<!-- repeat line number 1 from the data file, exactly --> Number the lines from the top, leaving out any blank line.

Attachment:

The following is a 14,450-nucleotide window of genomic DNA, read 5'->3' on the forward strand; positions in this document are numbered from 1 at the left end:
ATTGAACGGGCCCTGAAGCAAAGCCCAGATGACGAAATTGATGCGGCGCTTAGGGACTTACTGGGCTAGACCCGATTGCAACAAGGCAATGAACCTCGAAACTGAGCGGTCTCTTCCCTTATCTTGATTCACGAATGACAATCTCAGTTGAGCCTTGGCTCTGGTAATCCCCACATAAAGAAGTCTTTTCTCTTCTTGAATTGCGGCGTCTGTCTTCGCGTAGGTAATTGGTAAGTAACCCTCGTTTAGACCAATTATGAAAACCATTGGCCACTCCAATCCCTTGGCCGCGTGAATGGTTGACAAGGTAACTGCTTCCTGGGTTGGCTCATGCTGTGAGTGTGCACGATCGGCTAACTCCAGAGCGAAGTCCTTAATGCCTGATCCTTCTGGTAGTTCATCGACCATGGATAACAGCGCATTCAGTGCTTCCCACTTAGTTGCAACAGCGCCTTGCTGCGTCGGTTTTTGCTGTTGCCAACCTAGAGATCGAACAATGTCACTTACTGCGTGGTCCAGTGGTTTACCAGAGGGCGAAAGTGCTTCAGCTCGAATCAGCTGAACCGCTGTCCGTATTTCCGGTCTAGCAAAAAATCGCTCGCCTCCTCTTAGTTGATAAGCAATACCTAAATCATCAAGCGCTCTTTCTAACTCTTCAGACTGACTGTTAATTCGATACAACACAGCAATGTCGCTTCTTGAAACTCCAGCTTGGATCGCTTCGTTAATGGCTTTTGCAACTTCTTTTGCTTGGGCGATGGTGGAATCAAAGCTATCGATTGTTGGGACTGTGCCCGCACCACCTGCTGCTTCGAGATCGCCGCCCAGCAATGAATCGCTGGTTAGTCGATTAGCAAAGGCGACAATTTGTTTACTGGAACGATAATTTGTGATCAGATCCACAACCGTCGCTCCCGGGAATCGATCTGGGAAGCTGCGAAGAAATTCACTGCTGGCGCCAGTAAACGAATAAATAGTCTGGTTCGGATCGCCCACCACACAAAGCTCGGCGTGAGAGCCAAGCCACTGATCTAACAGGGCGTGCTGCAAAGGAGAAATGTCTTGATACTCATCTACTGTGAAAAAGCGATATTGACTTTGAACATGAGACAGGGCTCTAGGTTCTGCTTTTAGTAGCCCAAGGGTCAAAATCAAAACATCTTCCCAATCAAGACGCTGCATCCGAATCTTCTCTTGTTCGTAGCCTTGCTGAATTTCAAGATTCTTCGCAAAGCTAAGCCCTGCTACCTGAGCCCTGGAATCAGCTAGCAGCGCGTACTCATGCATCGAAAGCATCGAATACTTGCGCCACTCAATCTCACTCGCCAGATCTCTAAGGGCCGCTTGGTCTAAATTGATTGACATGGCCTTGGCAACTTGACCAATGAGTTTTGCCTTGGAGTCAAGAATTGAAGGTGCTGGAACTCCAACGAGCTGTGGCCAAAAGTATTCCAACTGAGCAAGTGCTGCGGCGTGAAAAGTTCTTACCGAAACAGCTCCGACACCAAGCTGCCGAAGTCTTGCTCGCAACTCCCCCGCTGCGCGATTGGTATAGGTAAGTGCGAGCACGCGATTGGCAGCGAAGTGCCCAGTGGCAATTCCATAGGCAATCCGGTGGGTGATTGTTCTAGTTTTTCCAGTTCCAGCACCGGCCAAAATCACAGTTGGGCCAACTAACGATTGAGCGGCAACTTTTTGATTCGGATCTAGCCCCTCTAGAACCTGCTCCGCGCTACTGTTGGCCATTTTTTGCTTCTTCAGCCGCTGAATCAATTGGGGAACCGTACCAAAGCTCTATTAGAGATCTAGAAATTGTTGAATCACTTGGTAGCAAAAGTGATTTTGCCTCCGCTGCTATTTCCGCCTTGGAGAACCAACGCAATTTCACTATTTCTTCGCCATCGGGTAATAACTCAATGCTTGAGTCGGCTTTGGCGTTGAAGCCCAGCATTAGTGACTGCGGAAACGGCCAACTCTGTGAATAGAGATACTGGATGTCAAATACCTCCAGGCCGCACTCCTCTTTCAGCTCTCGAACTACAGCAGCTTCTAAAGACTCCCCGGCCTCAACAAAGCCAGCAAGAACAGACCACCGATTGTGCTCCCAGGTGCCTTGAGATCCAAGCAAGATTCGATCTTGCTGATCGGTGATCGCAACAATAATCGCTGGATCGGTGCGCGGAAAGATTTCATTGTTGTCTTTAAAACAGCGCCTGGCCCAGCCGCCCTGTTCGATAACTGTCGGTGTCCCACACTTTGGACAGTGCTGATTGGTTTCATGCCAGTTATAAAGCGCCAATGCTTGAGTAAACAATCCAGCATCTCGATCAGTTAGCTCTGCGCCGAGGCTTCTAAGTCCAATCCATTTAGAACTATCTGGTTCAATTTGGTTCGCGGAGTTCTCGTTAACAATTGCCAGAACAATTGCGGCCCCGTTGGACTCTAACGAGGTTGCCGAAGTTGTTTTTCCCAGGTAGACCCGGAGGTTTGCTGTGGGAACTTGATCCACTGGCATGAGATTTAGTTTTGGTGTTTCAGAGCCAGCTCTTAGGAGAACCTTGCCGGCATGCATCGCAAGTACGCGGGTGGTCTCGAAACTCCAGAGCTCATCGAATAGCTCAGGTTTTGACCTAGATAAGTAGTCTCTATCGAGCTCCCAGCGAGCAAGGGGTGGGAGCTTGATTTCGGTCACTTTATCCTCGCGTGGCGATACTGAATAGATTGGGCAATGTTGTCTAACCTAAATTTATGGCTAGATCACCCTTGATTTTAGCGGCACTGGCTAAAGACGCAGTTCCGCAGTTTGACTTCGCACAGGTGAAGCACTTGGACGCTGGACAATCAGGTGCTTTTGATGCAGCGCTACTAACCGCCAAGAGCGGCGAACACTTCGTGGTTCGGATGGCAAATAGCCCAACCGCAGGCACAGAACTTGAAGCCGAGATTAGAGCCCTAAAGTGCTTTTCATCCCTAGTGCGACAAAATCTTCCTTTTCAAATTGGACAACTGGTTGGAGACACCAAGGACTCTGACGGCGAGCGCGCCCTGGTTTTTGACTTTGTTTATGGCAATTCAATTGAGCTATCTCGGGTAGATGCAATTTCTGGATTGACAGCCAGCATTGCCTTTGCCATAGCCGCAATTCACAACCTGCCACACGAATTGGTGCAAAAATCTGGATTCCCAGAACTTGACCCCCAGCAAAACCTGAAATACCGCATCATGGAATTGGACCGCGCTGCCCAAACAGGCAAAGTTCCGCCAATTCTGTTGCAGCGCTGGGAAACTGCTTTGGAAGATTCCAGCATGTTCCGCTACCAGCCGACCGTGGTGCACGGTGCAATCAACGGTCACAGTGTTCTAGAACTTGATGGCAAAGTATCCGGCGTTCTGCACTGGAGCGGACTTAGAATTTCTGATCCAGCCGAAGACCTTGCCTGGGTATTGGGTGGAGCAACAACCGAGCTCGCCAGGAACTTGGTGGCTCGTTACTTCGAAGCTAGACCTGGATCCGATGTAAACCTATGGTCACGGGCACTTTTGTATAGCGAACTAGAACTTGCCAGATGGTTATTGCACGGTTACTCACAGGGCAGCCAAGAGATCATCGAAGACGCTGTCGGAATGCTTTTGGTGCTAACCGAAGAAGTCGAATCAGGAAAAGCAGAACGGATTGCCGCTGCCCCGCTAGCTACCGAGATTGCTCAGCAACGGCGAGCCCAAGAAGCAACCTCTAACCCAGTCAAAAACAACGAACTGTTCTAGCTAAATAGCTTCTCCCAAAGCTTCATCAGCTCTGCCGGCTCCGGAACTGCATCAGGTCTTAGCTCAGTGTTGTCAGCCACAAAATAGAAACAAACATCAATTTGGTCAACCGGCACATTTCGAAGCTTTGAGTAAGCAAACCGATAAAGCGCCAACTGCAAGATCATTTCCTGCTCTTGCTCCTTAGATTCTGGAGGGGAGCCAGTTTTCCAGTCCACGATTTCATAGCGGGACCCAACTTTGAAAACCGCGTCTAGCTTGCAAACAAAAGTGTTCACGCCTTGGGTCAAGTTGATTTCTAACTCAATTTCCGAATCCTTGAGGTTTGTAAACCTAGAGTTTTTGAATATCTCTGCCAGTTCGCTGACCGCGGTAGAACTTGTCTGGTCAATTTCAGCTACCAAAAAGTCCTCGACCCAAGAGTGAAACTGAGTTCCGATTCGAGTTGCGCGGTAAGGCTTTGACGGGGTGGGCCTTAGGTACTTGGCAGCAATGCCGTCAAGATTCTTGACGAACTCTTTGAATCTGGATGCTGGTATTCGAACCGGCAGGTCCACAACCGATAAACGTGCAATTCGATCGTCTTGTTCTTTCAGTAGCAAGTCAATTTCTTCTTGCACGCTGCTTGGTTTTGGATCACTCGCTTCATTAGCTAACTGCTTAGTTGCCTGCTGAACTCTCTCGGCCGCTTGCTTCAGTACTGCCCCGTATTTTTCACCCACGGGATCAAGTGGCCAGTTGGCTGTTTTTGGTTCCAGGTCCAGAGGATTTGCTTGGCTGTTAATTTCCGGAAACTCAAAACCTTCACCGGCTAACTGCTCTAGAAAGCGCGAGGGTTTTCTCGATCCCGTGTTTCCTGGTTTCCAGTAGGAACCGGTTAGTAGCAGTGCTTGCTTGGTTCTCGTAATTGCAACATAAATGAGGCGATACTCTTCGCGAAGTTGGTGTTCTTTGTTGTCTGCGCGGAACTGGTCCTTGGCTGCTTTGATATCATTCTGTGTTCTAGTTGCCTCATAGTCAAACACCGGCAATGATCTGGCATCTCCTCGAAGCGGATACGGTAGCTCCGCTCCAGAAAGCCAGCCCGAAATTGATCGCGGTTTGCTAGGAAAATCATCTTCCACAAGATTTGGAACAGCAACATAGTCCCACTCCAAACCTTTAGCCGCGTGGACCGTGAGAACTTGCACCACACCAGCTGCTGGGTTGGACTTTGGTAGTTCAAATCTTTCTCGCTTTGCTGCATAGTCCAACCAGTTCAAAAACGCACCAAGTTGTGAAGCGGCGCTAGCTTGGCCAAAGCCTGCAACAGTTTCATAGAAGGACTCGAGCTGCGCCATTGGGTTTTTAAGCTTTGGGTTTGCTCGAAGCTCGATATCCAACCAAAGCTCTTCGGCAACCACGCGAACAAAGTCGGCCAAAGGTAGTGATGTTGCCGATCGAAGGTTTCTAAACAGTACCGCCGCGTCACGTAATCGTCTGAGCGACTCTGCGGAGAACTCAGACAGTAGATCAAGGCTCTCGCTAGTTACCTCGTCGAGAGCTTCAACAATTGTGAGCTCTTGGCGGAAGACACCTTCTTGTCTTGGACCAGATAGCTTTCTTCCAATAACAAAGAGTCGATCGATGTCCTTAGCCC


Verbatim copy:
The following is a 14,450-nucleotide window of genomic DNA, read 5'->3' on the forward strand; positions in this document are numbered from 1 at the left end: